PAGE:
Using pbulk to create a pkgsrc binary repository

pkgtools/pbulk package consists in a set of tools designed to ease mass-building of pkgsrc packages, and the creation your own pkgsrc binaries repository.

Its setup needs a bit of work, here is how to prepare and run your bulk-build box. In this article we will only consider a one-node machine.

This documentation is based on the pbulk-HOWTO.


These are the prerequisites needed by pbulk:

For example, to prepare a pkgsrc-2011Q3 bulk build:

# cd /usr
# cvs -d co -rpkgsrc-2011Q3 pkgsrc

Avoid automatic update of pkgsrc tree (cron or such), if you're in the middle of a build, it could lead to unfortunate results.

Prepare a chroot

In order to isolate the bulk build, it is advised you run all the operations within a chroot. Running pbulk on your real environment would wipe all of your installed packages, and would modify your base system with lots of directories, users and groups you don't need.

Fortunately, a tool called mksandbox will simplify this process. mksandbox is located in the pkgtools/mksandbox package, and it is called like this:

# mksandbox [optionnal flags] /path/to/sandbox

For example, to create a sandbox in /home/bulk without the X11 system, run:

# mksandbox --without-x /home/bulk

This command will prepare and mount most of the needed directories, and will place a shell script on top of the sandbox filesystem called sandbox. This script is used to mount/umount your sandbox. It is a good idea to add /var/spool to the list of directories mounted as read/write in your sandbox so the email report is actually sent. Simply add:

/var/spool /var/spool rw \

to the list of directories in the sandbox script. sandbox script use is really straightforward:

# /path/to/your/sandbox/sandbox umount

Unmounts the sandbox

# /path/to/your/sandbox/sandbox mount

Mounts the sandbox

Prepare the pbulk environment

Now that our sandbox is available and mounted, we will chroot to it:

# chroot /home/bulk /bin/ksh

As the pbulk-HOWTO suggests, we will create some helpers directories to keep things clean:

# mkdir /bulklog # bulk meta data and log files of each package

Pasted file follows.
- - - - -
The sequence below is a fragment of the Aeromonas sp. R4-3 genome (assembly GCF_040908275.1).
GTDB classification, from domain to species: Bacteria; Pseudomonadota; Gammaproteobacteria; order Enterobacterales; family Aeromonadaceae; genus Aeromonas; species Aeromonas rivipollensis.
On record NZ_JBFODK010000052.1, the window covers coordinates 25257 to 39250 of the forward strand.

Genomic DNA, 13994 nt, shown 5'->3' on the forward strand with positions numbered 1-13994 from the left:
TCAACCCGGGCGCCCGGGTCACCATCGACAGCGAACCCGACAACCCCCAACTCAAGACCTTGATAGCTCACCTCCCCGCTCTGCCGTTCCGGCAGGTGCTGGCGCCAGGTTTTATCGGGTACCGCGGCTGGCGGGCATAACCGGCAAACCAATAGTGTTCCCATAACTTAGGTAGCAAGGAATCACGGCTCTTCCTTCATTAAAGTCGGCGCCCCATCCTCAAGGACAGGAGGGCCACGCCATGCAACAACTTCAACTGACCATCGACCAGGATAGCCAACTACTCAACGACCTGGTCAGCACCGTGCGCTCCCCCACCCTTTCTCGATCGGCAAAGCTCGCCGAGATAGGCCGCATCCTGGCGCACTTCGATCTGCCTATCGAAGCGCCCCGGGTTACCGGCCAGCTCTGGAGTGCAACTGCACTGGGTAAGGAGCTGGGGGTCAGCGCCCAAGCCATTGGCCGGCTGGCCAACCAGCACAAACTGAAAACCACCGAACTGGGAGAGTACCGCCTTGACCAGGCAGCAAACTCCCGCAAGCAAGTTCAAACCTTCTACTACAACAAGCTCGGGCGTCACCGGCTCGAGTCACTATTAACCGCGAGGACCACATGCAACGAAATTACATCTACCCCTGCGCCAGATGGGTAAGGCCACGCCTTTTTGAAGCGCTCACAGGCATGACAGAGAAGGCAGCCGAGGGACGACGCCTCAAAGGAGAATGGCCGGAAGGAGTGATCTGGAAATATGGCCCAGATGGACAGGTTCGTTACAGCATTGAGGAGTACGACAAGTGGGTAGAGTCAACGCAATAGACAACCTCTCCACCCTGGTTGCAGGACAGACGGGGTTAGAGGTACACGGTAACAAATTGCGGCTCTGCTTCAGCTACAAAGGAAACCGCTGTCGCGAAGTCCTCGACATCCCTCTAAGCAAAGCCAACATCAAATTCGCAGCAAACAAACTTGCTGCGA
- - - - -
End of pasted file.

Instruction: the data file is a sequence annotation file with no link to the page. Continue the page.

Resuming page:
# mkdir /scratch # WRKOBJDIR
# mkdir /distfiles # DISTDIR
# mkdir /packages # PACKAGES

The /scratch directory must be writable by a bulk user defined below in /usr/pkg_bulk/etc/pbulk.conf as the build is done using DESTDIR.

# useradd bulk
# chown bulk /scratch

It is now time to bootstrap (yes, even on NetBSD) a pbulk environment so the latter is not wiped out when a new bulk build is started:

# cd /usr/pkgsrc/bootstrap
# ./bootstrap --prefix=/usr/pkg_bulk --pkgdbdir=/usr/pkg_bulk/.pkgdb
# rm -rf work

Add the line:

PACKAGES=   /scratch/pbulk_packages

to pbulk's prefix mk.conf (/usr/pkg_bulk/etc/mk.conf).

Then install pbulk itself on this newly created separate prefix:

# cd /usr/pkgsrc/pkgtools/pbulk
# env PATH=/usr/pkg_bulk/bin:/usr/pkg_bulk/sbin:${PATH} bmake install

Configuring pbulk

pbulk configuration file is /usr/pkg_bulk/etc/pbulk.conf, here are some parameters you should modify to customize the run to your needs:

base_url= # should point to the URL where the txt report will be
master_mode=no # this will not be a distributed build
# [...]
# [...]
#bootstrapkit= must be commented on NetBSD !
unprivileged_user=bulk # used for unprivileged user-destdir builds
# [...]
# [...]
make=/usr/bin/make # must be modified on NetBSD !

Also, in order to avoid hangs, it might be a good idea to add the following to the top of pbulk.conf

ulimit -t 1800 # set the limit on CPU time (in seconds)
ulimit -v 2097152 # limits process address space

Configuring the build

Last but not least, you should configure your /etc/mk.conf (in the chroot !). Here's an example of what we use at NetBSDfr:

WRKOBJDIR=              /scratch
PKGSRCDIR=              /usr/pkgsrc
DISTDIR=                /distfiles
PACKAGES=               /packages

FAILOVER_FETCH=         yes

SKIP_LICENSE_CHECK=             yes

PKG_DEVELOPER?=         yes

# site specific changes

PKG_OPTIONS.irssi=      perl inet6
PKG_OPTIONS.mplayer=    oss

PKG_OPTIONS.dspam+=     graphs
PKG_OPTIONS.dovecot=    ssl ldap dovecot-sieve dovecot-managesieve
PKG_OPTIONS.nagios-nrpe=ssl tcpwrappers

X11_TYPE=               modular

Running the build

Now that everything's in place, we can fire up the build from the chroot using the following command:

# /usr/pkg_bulk/bin/bulkbuild

It is recommended to run the build inside a tool like misc/screen or misc/tmux as it will take a lot of time.

If the build is stopped, it is possible to restart it by invoking:

# /usr/pkg_bulk/bin/bulkbuild-restart


If you'd like to restart the build to retry building some failing packages, empty /meta/error (don't delete it):

# printf "" > /meta/error

If you'd like to rebuild a single package, use the bulkbuild-rebuild command followed by the package name.

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